For Dr. Death, Duntsch is the logical conclusion of that process, turning the investigation into a kind of political-economic revolt against the powers that be in Republican Dallas. In lieu of institutional support, Bell suggests, a series of lone journalists and doctors had to form a coalition, a collective effort that both culminated in and is embodied by the podcast itself. The very existence of the podcast is in itself a systemic critique, not unlike the one witness that the defence called in on Duntsch’s behalf when he was brought to trial. This single witness for the defence wasn’t there to even “defend” Duntsch but to simply argue his actions had to be perceived in a broader context, part of the “total system failure” the podcast enacts.
That’s quite a radical gesture for a podcast, especially on a network that initially arose out of the Fox family, and that seems to be squarely directed at a Middle American (and in this case Texan) audience base. That may explain the odd discrepancy between style and subject matter here, since while this it’s an incredible story, it’s not always the best storytelling. Even more than Dirty John, Dr. Death doubles down on the Wondery house style – closer to reportage than regular podcasting, with a ripped-from-the-headlines quality that delights in cheesy puns and a clickbaity, grindhouse grittiness that quickly gets exhausting and tiresome.
The pacing, in particular, can be an issue, since Bell moves too quickly ever set the scene. Every incident appears to begin in medias res, making it all feel like a list of incidents, a punchy Wikipedia article with a few first person recounts, rather than an organic and fully-formed narrative, let alone an escalating evocation of surgical sociopathy. This is a podcast to listen to at the gym, or in the midst of intense physical activity, rather than driving, or walking at night, or in a more contemplative space, which is the way I tend to consume podcasts. The delivery almost seems to be keeping time with some imagined physical activity – it’s hyperactive but also overly deliberate, giving a clear sense that Bell is reading from a script. At times, Bell doesn’t even sound real – more like a bot automatically relating a news article.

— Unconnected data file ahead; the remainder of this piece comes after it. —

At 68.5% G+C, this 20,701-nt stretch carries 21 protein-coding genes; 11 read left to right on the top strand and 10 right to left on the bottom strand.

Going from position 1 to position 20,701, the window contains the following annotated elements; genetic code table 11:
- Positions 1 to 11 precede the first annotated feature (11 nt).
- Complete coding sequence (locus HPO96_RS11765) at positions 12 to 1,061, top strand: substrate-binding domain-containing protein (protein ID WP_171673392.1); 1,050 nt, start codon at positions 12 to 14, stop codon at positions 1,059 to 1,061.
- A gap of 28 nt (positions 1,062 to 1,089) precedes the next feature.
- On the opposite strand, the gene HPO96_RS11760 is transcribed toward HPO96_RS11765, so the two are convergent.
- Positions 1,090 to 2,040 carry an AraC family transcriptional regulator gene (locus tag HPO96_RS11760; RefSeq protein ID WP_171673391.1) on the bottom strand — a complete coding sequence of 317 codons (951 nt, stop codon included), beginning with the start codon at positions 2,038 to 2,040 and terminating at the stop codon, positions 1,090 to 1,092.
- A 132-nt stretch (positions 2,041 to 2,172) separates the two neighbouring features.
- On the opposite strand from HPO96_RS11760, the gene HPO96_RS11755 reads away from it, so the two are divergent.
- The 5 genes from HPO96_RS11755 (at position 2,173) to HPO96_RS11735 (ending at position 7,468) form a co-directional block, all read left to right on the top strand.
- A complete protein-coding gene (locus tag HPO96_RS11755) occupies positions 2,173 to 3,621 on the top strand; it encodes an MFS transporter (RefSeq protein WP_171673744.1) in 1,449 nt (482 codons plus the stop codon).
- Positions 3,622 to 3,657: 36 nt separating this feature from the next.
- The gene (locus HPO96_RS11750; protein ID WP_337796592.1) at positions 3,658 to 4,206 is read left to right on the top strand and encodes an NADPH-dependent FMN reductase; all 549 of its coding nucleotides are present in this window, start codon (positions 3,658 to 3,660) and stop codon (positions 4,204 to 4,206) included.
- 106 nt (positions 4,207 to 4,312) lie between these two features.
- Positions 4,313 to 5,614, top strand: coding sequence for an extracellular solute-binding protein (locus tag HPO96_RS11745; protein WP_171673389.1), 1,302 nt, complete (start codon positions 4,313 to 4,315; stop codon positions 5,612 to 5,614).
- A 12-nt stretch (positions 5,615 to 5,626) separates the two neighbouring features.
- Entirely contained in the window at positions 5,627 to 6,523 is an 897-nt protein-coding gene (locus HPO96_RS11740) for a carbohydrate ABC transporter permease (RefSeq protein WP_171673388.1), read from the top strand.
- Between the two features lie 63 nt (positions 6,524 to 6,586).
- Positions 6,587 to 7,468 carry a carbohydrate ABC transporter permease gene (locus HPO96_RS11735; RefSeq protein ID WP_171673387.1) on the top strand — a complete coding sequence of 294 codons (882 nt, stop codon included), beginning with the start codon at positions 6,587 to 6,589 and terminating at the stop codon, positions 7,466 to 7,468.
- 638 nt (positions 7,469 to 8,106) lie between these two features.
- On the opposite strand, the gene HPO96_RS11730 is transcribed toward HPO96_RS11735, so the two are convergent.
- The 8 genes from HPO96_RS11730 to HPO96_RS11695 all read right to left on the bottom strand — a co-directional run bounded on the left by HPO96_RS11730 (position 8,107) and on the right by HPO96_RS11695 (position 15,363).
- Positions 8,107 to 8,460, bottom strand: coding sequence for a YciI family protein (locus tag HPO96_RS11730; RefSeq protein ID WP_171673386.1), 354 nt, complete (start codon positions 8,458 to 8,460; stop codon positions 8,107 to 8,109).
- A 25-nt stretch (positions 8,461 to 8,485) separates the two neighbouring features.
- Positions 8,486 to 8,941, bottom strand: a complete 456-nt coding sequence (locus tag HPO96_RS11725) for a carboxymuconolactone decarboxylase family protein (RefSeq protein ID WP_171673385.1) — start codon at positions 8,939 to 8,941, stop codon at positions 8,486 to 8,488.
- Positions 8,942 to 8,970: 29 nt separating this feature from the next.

That said, I found myself accepting this style more and more as the podcast went on. For one thing, Dr. Death is pretty ambitious in its effort to direct a jeremiad against privatised health for a Texan demographic, and it pulls off that feat largely through pacing – by moving at such a breakneck speed that listeners simply haven’t got time to calcify their predilections for healthcare-as-enterprise into a bias against the podcast. There’s also a kind of tact to Dr. Death’s sensationalism – it keeps things perky, and mitigates against voyeurism or maudlin sentimentality in a story that contains some very traumatic encounters with botched surgery.
Still, I came away wanting a little more – if only a clearer sense of Duntsch’s motivation, which isn’t ever quite addressed here. Was he callous, deluded, genuinely sociopathic or even intentionally murderous? Those questions may be unanswerable, but in the heat of its systemic critique the podcast never even attempts to answer them. Like all powerful true crime then, it leaves you curious (I’m especially curious to watch the series), raising as many issues as it addresses, and exuding a flurry and energy that materialises into the impetus and incentive for a franchise as you listen – as if the spectre of Duntsch, while not fully satisfied here, bred a sudden and newfound awareness of a new mode of surgical criminality, and a new possibility for true crime podcasting, lurking at the very heart of the US medical system.